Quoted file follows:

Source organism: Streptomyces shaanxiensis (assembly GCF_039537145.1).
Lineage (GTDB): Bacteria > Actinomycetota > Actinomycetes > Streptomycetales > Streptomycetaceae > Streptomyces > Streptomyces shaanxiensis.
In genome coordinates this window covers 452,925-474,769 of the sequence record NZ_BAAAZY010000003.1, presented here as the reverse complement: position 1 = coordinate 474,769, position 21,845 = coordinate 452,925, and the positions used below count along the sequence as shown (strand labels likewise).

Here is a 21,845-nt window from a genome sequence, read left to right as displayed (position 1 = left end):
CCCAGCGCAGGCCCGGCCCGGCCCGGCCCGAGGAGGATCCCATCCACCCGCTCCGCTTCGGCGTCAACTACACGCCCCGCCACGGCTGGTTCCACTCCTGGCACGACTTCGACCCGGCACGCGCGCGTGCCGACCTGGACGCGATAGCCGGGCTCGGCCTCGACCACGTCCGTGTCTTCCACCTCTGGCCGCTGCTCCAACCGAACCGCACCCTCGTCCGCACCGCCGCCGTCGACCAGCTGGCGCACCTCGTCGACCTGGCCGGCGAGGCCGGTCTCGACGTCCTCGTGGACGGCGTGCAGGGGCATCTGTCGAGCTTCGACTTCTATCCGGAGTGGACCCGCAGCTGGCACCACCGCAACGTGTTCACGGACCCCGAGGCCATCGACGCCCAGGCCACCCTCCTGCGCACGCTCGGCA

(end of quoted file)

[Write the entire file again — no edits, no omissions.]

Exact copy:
Source organism: Streptomyces shaanxiensis (assembly GCF_039537145.1).
Lineage (GTDB): Bacteria > Actinomycetota > Actinomycetes > Streptomycetales > Streptomycetaceae > Streptomyces > Streptomyces shaanxiensis.
In genome coordinates this window covers 452,925-474,769 of the sequence record NZ_BAAAZY010000003.1, presented here as the reverse complement: position 1 = coordinate 474,769, position 21,845 = coordinate 452,925, and the positions used below count along the sequence as shown (strand labels likewise).

Here is a 21,845-nt window from a genome sequence, read left to right as displayed (position 1 = left end):
CCCAGCGCAGGCCCGGCCCGGCCCGGCCCGAGGAGGATCCCATCCACCCGCTCCGCTTCGGCGTCAACTACACGCCCCGCCACGGCTGGTTCCACTCCTGGCACGACTTCGACCCGGCACGCGCGCGTGCCGACCTGGACGCGATAGCCGGGCTCGGCCTCGACCACGTCCGTGTCTTCCACCTCTGGCCGCTGCTCCAACCGAACCGCACCCTCGTCCGCACCGCCGCCGTCGACCAGCTGGCGCACCTCGTCGACCTGGCCGGCGAGGCCGGTCTCGACGTCCTCGTGGACGGCGTGCAGGGGCATCTGTCGAGCTTCGACTTCTATCCGGAGTGGACCCGCAGCTGGCACCACCGCAACGTGTTCACGGACCCCGAGGCCATCGACGCCCAGGCCACCCTCCTGCGCACGCTCGGCA